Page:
Wednesday, February 14, 2018

Valentine 18

I started writing this entry on February 14, 2018- Valentines Day.  (VD)

I've written before about my opinion of this Hallmark holiday.  Not a fan.  For one, it's amateur night at restaurants.  Everyone who never goes out goes to restaurants, runs the server like a slave, and doesn't tip.  It's crowded, loud, and the cooks are overworked.  THE worst night to go out to dinner of the year.


February 13, 2017- backstage at Vagina Monologues

I'm lucky.  Wife doesn't care for Hallmark holidays.  She doesn't like getting gifts.  She sees VD as a waste.  I agree- I showed her my love 365 days a year- I didn't need a special day for it.  Yes, we would do a VD dinner, usually several days before.  It was far more sane.

As it stands, this year will be our 25th wedding anniversary.  We have been separated since I was thrown out by her mother in August 2013, but we are still married.  Still, we have lived apart for over four years.

Today, Wife felt sick, and called out of work.  I had things to do (like applying for jobs- I was fired the day before) but when I finished, I called her.  You see, her mother is away for the week.  I suggested that we watch a "grown up movie" before Daughter came home from school.  By "grown up," I mean a movie that we enjoy that has language or situations that our daughter is too young to see yet.

I chose Airplane, and went over.



And so I sat on the couch.  Wife lay on the couch, her feet in my lap.  She hadn't seen that movie since before Daughter was born (ten years) and we both enjoyed it.

Then, as the movie ended, Daughter returned from school.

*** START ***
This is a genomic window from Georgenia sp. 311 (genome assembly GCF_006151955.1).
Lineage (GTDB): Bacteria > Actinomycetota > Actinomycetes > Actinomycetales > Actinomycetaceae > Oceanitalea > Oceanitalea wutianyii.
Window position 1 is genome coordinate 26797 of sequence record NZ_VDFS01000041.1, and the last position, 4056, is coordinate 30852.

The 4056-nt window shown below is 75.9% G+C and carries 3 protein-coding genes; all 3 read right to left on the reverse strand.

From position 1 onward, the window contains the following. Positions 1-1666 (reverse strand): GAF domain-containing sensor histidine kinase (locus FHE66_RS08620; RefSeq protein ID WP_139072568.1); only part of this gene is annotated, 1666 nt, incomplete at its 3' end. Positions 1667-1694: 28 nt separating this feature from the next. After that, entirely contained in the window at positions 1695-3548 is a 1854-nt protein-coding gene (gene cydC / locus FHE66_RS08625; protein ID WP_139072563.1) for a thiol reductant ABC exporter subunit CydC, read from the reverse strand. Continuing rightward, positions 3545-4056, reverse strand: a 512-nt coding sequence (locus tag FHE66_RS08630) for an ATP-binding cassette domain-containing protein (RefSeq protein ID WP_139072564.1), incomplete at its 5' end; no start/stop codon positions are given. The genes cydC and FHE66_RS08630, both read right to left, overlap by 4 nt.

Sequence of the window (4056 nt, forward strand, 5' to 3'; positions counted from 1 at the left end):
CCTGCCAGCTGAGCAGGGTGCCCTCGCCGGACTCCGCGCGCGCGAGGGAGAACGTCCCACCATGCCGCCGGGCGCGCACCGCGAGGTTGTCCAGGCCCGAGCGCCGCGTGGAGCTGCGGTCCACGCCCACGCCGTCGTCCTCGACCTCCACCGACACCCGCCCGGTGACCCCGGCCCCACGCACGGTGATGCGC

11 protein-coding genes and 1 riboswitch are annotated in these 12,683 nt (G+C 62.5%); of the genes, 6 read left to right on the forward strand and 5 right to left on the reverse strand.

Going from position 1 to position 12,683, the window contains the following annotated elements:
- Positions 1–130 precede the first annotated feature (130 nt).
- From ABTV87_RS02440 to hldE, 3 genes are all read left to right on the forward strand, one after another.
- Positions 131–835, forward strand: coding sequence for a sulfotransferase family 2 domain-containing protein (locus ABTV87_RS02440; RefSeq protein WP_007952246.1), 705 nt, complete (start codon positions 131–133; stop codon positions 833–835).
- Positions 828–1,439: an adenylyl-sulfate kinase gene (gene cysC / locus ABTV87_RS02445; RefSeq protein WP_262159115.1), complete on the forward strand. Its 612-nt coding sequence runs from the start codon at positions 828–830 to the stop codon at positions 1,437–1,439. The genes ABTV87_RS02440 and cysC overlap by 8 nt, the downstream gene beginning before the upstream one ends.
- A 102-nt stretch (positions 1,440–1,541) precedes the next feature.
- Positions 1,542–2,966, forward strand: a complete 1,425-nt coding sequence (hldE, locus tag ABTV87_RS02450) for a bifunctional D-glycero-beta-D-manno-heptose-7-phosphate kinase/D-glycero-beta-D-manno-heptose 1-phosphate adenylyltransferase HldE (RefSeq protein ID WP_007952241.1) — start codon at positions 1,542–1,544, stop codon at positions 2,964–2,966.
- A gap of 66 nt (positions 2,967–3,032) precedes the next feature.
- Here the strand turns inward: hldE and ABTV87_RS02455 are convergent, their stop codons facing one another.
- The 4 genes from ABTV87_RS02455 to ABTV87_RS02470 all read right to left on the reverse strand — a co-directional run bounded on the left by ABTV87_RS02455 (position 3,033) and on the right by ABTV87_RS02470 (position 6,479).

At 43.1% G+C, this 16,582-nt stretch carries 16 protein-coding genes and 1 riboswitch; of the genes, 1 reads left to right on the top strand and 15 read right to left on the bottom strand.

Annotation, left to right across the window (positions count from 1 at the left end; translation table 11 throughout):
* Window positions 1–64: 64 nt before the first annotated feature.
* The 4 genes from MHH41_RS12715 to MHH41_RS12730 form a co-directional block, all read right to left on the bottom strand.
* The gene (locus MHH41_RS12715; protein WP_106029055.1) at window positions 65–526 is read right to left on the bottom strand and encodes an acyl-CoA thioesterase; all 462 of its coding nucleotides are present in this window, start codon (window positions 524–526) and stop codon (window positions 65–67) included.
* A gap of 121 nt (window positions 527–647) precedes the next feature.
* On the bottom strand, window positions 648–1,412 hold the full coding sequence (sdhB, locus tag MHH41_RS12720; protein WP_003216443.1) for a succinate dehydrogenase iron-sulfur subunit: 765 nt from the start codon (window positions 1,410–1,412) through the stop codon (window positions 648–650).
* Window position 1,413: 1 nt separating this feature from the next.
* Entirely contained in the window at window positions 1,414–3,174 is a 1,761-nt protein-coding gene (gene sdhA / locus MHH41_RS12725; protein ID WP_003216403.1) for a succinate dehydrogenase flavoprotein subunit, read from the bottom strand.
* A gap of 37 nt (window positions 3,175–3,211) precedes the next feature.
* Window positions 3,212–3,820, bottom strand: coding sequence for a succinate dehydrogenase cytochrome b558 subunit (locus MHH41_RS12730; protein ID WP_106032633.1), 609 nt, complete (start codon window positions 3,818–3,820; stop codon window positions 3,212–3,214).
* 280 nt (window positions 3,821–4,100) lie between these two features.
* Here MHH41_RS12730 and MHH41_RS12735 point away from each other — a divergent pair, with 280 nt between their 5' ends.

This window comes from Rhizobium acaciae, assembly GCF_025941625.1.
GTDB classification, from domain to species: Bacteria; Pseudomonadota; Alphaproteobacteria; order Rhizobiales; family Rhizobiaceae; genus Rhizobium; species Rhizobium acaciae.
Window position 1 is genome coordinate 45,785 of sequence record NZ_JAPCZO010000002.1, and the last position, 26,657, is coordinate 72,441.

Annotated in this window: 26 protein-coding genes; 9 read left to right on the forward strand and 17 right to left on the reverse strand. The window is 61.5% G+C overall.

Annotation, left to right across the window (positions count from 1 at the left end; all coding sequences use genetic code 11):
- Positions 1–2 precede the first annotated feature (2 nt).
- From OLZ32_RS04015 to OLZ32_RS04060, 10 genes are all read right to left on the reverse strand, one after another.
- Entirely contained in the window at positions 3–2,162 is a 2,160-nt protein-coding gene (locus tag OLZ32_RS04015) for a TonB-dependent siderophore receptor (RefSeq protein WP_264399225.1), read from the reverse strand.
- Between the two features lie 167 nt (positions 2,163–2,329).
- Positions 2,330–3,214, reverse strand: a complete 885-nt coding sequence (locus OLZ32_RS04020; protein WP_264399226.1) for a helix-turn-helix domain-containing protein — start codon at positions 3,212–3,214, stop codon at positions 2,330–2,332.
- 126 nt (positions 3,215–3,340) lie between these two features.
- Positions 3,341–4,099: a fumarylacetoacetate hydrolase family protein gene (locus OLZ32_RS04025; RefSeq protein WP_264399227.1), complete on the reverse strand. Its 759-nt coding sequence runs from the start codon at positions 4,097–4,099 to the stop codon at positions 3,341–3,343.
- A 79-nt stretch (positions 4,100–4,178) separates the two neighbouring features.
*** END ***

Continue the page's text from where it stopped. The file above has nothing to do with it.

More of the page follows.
And that, dear reader, was my Valentine's Day.  I am now back at my apartment.  Linda, my roomie and bestie, just made dinner.

Just another day.


Men of the Skull Chapter 10: Quag Monster

I thought and thought about whether or not to post this chapter.  It isn't nice at all, and serves no purpose.  I wrote it out of a sense of completeness, really.  If the book ever sees publication, this chapter would be cut, as it serves no purpose.  I'm not proud of having written it- what does it say about who I was when I wrote it?

It said that I hated myself, and hated people like her-  this woman never even spoke to me.  She looked at me as I was completely unworthy of female attention.  She would sleep with everyone in the House except me.  I doubt she even cared to know my name. 



At PSU in summer 2008, as I was finishing the book


I understand why, now.  I wasn't a guy to her.  Many women saw through my "facade" of manhood. "I don't see you that way."  "I don't think of you as a guy- you're one of the girls."  But, when I wrote this chapter, I was still deep in denial.

This person exists. And she wasn't the only one like her.  Looking back, I think she was very insecure, and needed to feel love in some way.  Or not.  Maybe she was just enjoying yourself, and that's fine.  It was her life, and it was the 80s after all.


**************************************************************************


Chapter 2.10: Quag monster
Thursday, September 25, 1986  Informer: Mob had Testa killed for slaying of Bruno